Keep Equity In Sight 

 Vehicle manufacturers must remain vigilant in making sure safety enhancements are quickly available on the broadest cross-section of vehicles.  Traditionally, new features have been implemented on high-end vehicles first and then brought to other models as consumers begin to demand them; while this method may work for luxury add-ons, it is less defensible for essential safety features.

Such progress may require a regulatory force in some cases to ensure success, similar to how all new automobiles sold in the United States, Canada, and other countries are now required to be equipped with backup cameras. This mandate took many years to develop and take effect, but now, two years after the mandate, it has been widely accepted. Another example would be Transport for London’s Bus Safety Standard which is preparing to require driver assist technologies on all new full-size motor coaches, such as intelligent speed assist and indirect vision systems (e.g. imminent collision detection/warning).14   

 The challenge remains that only new vehicles will benefit from changes and requirements on new vehicles, and many people already own or will purchase used vehicles. Therefore, aftermarket technologies should be designed and implemented as appropriate and, at the very least, vehicle manufacturers should consider allowing proven safety technologies to be installed on their existing vehicles without voiding warranties, especially if these technologies make it more likely for a vehicle to observe safer driving behavior and ultimately protect its occupants. In addition, during time periods in which only some vehicles benefit from certain safety functions, it will be essential to provide alternate options for unequipped vehicles. Solutions include posting information that is being sent as in-vehicle alerts on dynamic message signs and designing systems on equipped vehicles that assume other vehicles are not also equipped.

Beyond addressing equity challenges between individual vehicles, IOOs need to consider equity when approaching pilot testing of different vehicular enhancements. This includes implementing systems at different types of locations, such as signalized and unsignalized intersections, crosswalks, transit and freight corridors, and in urban and rural contexts. Another component of equity is ensuring safety across modes, with a focus on not just humans in a vehicle, but also humans traveling in the proximity of a vehicle, such as pedestrians, bicyclists, or other vulnerable road users. The safety of vulnerable road users near vehicles can be enhanced through various vehicle features such as blind spot detection and automatic emergency braking, as well as infrastructure-based pedestrian detection systems, active crosswalks, and smart lighting. 

Euro NCAP has added an assessment on how well vehicle design protects the safety of vulnerable road users.   Including this sort of an assessment with ITS and other emerging technologies will help ensure vehicle technologies are designed to protect both vehicle occupants and other roadway users, especially the vulnerable road users who currently account for more than half of all road fatalities.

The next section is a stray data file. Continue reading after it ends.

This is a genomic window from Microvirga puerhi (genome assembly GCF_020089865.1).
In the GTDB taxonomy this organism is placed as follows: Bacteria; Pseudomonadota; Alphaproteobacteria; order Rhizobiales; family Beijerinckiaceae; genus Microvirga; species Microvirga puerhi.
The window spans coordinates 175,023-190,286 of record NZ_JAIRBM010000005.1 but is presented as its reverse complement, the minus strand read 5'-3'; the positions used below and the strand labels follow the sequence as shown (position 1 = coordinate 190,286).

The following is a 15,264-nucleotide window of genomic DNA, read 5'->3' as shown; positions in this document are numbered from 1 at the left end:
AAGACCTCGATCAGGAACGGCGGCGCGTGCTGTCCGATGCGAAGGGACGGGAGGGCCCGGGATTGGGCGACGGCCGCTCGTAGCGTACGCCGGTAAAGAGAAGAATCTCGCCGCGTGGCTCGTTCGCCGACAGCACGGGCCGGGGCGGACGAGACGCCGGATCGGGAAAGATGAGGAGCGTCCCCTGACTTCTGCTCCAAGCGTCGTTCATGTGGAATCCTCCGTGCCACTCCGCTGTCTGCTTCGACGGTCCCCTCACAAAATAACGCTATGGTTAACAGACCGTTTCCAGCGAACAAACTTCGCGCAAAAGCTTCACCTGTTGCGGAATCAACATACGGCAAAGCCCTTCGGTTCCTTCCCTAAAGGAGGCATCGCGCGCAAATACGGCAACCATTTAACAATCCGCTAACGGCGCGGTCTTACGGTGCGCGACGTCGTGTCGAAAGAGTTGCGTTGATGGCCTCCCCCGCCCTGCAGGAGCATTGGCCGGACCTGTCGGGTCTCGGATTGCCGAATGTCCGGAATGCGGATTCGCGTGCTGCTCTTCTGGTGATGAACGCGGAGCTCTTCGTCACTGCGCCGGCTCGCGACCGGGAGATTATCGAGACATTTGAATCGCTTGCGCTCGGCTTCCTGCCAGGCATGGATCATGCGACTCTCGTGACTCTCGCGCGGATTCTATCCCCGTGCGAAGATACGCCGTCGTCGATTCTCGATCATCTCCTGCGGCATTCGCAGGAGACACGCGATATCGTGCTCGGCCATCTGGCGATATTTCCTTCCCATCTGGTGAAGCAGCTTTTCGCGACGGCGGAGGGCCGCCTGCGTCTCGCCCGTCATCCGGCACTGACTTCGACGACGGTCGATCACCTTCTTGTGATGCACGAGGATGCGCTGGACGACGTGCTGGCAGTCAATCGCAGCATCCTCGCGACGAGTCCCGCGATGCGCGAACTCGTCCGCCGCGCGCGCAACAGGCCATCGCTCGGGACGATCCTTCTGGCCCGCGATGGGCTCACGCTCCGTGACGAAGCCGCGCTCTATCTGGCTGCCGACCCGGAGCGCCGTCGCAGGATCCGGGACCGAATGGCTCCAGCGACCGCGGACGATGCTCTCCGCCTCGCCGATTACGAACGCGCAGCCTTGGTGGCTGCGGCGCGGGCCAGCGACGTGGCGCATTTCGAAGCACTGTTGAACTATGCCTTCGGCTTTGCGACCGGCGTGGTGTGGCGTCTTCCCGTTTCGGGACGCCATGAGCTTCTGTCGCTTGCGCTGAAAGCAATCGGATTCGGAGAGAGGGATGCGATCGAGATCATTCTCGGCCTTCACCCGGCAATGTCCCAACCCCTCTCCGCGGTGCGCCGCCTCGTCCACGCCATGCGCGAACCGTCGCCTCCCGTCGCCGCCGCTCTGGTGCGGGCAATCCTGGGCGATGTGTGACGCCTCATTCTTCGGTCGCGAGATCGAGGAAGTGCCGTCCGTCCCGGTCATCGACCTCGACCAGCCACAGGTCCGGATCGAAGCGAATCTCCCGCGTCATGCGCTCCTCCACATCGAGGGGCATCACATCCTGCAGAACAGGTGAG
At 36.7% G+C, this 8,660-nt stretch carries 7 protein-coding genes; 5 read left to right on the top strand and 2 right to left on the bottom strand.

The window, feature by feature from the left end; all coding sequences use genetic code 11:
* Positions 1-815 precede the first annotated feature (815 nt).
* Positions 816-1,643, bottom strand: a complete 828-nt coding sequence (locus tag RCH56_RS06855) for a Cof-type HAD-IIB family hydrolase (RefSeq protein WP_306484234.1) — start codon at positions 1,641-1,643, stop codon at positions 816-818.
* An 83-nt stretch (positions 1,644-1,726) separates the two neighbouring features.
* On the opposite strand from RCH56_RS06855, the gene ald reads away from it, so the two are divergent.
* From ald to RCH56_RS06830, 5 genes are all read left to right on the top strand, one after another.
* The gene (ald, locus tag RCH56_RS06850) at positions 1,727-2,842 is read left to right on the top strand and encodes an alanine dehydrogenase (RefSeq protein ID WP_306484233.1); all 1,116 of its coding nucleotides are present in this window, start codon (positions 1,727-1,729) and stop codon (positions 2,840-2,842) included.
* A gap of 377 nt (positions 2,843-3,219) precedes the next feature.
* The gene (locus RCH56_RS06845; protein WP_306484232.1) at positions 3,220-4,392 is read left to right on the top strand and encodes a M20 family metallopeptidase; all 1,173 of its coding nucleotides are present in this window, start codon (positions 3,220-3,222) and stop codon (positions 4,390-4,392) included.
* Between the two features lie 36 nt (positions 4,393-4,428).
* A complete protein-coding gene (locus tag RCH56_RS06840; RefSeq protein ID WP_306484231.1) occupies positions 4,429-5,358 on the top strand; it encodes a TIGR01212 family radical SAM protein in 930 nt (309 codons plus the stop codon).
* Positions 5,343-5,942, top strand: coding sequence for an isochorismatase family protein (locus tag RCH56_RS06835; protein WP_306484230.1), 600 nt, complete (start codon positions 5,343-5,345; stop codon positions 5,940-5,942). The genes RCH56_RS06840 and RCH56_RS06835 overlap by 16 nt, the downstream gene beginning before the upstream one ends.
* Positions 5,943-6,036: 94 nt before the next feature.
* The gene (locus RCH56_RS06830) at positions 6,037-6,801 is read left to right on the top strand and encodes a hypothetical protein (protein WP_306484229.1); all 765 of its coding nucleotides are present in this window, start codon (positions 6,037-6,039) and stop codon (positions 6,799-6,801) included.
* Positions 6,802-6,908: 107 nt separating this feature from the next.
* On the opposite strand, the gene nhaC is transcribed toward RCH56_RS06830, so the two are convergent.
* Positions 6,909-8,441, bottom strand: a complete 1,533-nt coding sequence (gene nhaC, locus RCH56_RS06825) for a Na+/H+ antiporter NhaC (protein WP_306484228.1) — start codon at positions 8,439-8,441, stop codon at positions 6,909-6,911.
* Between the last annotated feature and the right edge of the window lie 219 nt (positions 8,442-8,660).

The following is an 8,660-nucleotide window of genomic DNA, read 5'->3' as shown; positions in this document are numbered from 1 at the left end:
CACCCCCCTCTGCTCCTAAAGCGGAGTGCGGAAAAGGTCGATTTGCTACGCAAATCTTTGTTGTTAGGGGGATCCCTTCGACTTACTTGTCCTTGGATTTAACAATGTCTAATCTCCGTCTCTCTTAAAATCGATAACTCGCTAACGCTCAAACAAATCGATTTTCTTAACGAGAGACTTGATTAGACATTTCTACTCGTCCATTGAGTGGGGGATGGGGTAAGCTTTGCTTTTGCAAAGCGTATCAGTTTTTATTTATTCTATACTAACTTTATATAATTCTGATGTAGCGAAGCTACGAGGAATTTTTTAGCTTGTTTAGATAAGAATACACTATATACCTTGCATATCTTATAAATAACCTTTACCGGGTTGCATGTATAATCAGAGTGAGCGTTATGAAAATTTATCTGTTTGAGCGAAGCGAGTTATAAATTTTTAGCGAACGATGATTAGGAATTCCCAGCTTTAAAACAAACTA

New driver assistance features such as auto lane-keeping can help with this challenge. This measure relies on machine-readable lines, requiring targeted expenditure to make a widespread, sustainable safety impact. And a true holistic approach will be realized when these enhancements can also transcend to personal devices, wearables, and micromobility modes, such as scooters and bikes (electric and non-electric).


Moving Forward

A systematic approach requires additional responsibility for vehicle owners—to ensure that all vehicle safety features/systems are functioning correctly in relation to the system infrastructure, rather than simply making sure that the vehicle is “roadworthy” on its own.  There is also a need for overall system review so that the incremental benefits and associated impact can be understood; as more vehicles include added safety features, this review can lead to an understanding of how continuous improvement impacts overall system safety.  

Figure 2 - Responsibility for safety is shared in the Vision Zero  approach.
(adapted from the Swedish Transport Administration)

Safe motorized vehicles represent a pivotal component of safe road systems. A holistic perspective will enable understanding of system interdependencies and how best to support coordinated changes to create and maintain safe interfaces between all road users and vehicles.

Designing vehicles that consider the overall system and account for human error, and encouraging these vehicles to be operated safely—thereby sharing the responsibility for traffic safety between individual road users and infrastructure & vehicle system designers—will be essential in designing road systems that focus on safety for all users. Moving toward zero deaths and serious injuries—the goal of Vision Zero—requires this shared all-inclusive, cooperative approach among multiple stakeholders.



1 System designers – according to the Vision Zero approach - include policymakers, politicians/government officials, infrastructure owners and operators, planners, engineers and road designers, vehicle manufacturers, trauma and hospital care providers, enforcers, plus others who provide for the road transport system.

2 United States Department of Transportation, National Highway Traffic Safety Administration (NHTSA)

3 Digital Trends, overview of NHTSA 2016 Fatal Motor Vehicle Crashes report

4 World Health Organization, Road traffic injuries, Key facts

5 The Volvo Group, Volvo Safety Vision – Zero Accidents

6 Mark Toljagic,, “These are the biggest automakers in the world,” August 20, 2019

7 Volkswagen, Car2X: The new era of intelligent vehicle networking

8 U.S. Department of Transportation, Vehicle-to-Everything (V2X) Communications

9 WSP designed the trial and the system architecture for the corridor; the real-world trial involved over 30 manufacturers of components, such as in-vehicle displays and sensors.

10 AV 4.0, U.S. Department of Transportation

11 Safety Assessment for Automated Driving Systems in Canada, Transport Canada

12 Canada’s Safety Framework for Automated and Connected Vehicles, Transport Canada

13 “Effective Intelligent Transport Systems Integrate Human Factors,”

14 Bus Safety Standard, Executive Summary, Transport for London in conjunction with TRL